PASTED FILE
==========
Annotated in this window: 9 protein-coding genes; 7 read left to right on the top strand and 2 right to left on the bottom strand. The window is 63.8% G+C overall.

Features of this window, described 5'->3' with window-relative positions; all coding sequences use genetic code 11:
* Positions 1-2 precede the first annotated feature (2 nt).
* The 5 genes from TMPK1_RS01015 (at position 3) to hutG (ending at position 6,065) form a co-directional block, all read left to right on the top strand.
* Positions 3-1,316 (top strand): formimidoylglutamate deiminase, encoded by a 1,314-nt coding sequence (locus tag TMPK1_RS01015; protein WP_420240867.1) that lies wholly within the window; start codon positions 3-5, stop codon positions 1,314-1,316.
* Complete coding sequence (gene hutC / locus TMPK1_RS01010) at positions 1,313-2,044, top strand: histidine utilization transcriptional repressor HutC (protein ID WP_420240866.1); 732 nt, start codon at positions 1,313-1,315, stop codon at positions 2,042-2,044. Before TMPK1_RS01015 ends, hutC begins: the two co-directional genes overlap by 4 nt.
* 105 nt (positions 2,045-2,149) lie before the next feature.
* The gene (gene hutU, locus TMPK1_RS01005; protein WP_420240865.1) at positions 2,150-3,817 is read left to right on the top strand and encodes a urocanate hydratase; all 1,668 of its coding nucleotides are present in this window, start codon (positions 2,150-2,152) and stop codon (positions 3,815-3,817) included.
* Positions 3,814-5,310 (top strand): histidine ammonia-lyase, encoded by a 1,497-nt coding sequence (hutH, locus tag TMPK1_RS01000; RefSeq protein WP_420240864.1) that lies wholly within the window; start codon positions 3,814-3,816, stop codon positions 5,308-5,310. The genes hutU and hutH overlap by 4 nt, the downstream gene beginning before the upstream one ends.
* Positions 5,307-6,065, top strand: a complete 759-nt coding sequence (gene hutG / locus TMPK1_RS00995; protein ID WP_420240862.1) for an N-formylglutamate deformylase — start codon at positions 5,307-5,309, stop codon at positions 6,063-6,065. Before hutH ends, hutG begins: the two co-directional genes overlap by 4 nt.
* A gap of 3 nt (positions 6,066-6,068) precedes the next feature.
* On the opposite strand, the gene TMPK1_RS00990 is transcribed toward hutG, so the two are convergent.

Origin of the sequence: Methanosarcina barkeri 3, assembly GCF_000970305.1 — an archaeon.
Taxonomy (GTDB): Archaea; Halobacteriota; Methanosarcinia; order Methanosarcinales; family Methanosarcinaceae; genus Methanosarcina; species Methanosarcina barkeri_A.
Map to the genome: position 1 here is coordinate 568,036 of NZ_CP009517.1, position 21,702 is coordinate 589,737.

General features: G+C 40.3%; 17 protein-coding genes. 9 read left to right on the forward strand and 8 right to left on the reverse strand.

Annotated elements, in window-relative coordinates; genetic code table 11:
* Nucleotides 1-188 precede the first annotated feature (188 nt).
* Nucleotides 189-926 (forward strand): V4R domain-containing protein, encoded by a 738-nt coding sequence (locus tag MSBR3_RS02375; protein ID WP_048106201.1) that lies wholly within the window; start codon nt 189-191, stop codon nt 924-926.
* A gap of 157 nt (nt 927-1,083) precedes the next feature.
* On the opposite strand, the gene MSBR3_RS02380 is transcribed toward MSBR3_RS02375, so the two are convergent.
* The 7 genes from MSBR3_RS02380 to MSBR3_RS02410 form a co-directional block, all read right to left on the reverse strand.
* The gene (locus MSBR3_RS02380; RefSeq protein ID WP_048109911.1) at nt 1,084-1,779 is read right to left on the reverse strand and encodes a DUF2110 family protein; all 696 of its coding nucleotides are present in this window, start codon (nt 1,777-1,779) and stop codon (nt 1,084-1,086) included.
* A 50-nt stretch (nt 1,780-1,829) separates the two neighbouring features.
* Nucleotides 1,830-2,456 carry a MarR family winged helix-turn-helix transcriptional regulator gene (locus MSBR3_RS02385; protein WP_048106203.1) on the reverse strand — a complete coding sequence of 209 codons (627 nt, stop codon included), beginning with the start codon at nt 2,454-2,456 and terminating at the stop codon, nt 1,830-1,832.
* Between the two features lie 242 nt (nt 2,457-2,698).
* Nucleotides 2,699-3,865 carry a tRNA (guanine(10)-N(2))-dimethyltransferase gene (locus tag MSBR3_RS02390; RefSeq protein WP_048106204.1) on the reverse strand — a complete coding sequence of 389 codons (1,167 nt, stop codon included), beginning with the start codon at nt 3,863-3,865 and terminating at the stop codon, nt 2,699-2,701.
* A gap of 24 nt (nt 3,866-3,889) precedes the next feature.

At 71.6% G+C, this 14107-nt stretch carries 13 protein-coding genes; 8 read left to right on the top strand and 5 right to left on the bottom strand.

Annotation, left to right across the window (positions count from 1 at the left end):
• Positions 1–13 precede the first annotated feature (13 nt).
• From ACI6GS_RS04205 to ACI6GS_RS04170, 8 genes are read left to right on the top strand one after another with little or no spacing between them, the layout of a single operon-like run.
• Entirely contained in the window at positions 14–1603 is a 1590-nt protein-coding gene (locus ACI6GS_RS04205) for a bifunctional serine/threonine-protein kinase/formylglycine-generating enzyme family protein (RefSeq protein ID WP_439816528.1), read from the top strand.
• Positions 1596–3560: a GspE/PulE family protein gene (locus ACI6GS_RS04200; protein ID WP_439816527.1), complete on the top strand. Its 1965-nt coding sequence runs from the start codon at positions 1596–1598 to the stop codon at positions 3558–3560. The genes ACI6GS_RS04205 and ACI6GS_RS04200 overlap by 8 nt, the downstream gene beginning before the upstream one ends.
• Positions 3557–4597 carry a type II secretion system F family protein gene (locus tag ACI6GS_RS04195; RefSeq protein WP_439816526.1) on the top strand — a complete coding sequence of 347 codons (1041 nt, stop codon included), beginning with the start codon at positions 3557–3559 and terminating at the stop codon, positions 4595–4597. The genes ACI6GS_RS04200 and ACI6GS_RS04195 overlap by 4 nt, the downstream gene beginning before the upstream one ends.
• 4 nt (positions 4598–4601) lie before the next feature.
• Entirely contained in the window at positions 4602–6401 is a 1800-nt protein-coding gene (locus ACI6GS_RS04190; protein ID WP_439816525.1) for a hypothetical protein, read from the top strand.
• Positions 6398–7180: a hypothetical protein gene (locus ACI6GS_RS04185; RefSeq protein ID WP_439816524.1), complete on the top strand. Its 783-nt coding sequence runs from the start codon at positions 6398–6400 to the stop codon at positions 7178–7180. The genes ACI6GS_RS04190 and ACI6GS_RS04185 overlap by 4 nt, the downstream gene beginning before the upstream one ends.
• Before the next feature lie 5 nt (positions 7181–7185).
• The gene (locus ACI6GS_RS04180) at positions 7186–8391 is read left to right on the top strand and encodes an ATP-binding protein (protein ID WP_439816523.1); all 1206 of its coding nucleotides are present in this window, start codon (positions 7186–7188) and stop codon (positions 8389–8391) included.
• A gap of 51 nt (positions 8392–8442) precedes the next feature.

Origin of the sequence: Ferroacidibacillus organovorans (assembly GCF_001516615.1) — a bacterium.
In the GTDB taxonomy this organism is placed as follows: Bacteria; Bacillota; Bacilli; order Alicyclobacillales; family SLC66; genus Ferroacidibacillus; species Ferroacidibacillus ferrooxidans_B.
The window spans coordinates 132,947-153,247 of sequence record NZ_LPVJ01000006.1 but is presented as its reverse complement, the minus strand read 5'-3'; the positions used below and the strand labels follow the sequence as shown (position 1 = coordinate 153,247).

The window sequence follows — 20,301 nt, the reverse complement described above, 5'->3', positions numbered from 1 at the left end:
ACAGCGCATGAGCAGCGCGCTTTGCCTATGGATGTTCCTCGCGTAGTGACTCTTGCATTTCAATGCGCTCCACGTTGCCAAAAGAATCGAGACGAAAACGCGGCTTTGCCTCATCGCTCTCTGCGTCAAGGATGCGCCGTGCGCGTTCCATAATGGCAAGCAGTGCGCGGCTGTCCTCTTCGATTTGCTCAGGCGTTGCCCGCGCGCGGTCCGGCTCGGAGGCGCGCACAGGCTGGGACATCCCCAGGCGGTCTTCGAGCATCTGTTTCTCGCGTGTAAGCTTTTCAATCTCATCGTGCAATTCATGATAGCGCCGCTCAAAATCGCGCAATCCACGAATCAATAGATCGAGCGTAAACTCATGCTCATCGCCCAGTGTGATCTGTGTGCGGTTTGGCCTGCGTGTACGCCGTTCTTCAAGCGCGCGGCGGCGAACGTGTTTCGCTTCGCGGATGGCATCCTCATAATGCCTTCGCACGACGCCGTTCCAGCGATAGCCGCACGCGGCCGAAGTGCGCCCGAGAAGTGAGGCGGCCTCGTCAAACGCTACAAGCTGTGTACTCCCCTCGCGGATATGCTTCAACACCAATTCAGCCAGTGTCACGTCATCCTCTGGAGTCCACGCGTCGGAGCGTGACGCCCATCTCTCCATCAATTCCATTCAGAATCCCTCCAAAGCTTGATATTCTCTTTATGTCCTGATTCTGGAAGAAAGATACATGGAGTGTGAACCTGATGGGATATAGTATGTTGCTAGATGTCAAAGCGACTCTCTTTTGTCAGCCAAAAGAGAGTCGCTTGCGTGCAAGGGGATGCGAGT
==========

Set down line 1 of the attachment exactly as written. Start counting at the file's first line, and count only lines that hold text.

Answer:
Annotated in this window: 9 protein-coding genes; 7 read left to right on the top strand and 2 right to left on the bottom strand. The window is 63.8% G+C overall.